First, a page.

FIFTEENTH

Fifteenth Crisis-era Message to Contractors from Dr. Tom Schleifer: Market Brief – Recommended Defenses

15th Weekly Crisis-era Message to Contractors from: Dr Tom Schleifer

Market Brief – Recommended Defenses

Market Brief: The construction market is unchanged in that recovery continues to be pushed out farther with each new event as the expected pandemic reactions begin a domino effect impacting other areas of the economy. (This is a change for those expecting a short V-shaped recovery.) Initially, the depth of a construction market downturn is of less concern than the length because a modest loss incurred during a short-term recovery is worth the cost of remaining fully staffed in order to take immediate advantage of a rapid rebound. It is difficult to project when this construction market might get anywhere near pre-crisis levels but certainly not this year and possibly much longer. Stimulus funding and increased federal spending on infrastructure will help but not enough for a full recovery. The only thing that will turn this tide is a successful vaccine becoming available. Absent a vaccine, an effective cure for Covid-19 would help.

 

Construction Firm Defenses: I wish the three years of research on how to profit during a construction market downturn had discovered a litany of defenses to choose from. It did not. What it did do was to isolate and define the one viable defense/solution that works. The research substantiated that if the pre-downturn cost of doing business (overhead) is X dollars, to generate a profit-producing less than pre-downturn sales required that the overhead costs must be equivalently less than X dollars. How much less is not a mystery. If sales drop 10% or 20%, overhead must drop proportionally 10% or 20%. If not, when fewer projects are contributing to overhead, profits have to help fund the overhead reducing overall profit which, depending on the depth and length of the downturn, can lead to losses or worse.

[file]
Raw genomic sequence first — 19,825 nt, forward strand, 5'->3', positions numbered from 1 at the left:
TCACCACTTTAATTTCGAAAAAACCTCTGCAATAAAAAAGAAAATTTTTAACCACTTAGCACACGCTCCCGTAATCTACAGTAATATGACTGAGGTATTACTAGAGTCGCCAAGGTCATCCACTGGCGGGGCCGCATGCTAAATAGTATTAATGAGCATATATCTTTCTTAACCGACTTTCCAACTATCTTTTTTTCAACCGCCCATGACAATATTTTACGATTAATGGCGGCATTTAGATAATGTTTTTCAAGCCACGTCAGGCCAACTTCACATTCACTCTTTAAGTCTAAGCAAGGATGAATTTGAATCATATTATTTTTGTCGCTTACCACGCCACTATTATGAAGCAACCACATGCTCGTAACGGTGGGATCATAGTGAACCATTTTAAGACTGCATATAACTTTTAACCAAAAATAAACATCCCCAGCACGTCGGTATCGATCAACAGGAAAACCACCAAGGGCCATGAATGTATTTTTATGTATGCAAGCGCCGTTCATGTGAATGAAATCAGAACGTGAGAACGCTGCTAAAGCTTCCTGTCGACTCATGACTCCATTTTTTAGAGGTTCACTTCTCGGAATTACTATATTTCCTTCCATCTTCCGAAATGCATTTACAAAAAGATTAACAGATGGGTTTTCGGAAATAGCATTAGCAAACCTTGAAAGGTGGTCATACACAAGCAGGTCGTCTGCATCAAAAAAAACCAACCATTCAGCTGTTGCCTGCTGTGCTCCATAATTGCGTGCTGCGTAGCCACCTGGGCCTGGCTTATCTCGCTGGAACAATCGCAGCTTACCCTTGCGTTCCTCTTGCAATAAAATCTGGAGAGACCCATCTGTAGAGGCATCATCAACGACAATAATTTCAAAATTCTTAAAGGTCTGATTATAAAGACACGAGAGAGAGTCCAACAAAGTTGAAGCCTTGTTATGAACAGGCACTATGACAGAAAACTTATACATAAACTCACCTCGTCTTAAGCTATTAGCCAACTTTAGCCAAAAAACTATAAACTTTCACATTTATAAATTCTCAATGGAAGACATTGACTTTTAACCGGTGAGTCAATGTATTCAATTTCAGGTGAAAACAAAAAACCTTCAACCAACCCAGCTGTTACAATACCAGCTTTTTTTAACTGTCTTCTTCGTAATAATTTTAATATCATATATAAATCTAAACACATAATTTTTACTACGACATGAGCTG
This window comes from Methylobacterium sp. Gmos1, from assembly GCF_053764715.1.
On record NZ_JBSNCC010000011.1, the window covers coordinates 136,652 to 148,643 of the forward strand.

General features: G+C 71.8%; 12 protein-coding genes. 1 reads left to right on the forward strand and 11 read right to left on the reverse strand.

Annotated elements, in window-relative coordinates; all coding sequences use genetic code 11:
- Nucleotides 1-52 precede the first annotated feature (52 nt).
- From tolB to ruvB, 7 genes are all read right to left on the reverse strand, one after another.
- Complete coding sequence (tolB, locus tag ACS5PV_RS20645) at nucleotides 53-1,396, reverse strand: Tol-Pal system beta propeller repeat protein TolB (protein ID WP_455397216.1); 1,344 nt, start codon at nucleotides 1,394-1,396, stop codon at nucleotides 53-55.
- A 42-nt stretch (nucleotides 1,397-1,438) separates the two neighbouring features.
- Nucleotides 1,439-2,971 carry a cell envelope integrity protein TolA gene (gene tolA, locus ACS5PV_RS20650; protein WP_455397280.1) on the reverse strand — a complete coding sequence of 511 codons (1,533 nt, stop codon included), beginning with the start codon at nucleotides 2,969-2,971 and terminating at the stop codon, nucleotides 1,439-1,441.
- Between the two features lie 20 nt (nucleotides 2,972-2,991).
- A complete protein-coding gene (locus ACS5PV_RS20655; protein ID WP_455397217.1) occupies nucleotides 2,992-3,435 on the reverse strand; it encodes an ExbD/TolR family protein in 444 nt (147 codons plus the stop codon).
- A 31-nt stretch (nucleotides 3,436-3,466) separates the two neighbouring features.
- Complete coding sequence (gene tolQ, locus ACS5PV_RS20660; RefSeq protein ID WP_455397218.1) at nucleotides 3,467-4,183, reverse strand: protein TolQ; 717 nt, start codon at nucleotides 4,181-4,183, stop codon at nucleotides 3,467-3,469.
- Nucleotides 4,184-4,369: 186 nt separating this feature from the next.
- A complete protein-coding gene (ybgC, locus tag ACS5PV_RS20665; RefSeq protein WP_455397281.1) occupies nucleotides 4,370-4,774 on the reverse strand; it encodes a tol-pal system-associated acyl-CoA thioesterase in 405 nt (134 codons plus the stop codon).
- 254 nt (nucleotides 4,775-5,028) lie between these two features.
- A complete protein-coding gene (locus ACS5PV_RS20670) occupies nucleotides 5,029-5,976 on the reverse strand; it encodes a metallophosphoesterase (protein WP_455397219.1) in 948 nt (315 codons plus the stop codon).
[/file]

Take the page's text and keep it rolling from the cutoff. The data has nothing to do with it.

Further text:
Each project performs differently but most rely on average profit percentage to calculate markup on future projects. We do the same with overhead expenses spreading the estimated cost over future projects by applying it as a percent of sales. The difference is that overhead is an actual cost, and profit, being what is left over after all incurred costs are accounted for, is a variable. A modest reduction in profit has limited impact but in the extreme there is an absolute limit when actual costs on a given project exceed what we are paid. Any project loss including missing contributions to overhead must be made up for from the other projects. In a declining market with fewer projects the short-fall must then be paid from the remaining projects reducing company-wide profitability.

In the early months of a market downturn the work on hand continues to be profitable because it was priced and captured during pre-downturn competitive conditions presumably with reasonable markups for the anticipated overhead contributions and profit. The research in question discovered that for the average construction enterprise there was almost no noticeable financial impact for the first one to three months of a downturn as the backlog of work diminished slowly. This can lead to a false sense of security until the shrinking market increases competitive pressure causing sales to fall off and profits to diminish while overhead costs remain. Because profit percentage is considerably less than the needed overhead contribution, noticeable reduction in profits typically occur within the first six months of a decline in sales. With fewer projects contributing, profit is quickly consumed by continuing overhead costs unless overhead expenses were reduced early on, which very few firms did in prior recessions preferring to wait and see what would happen.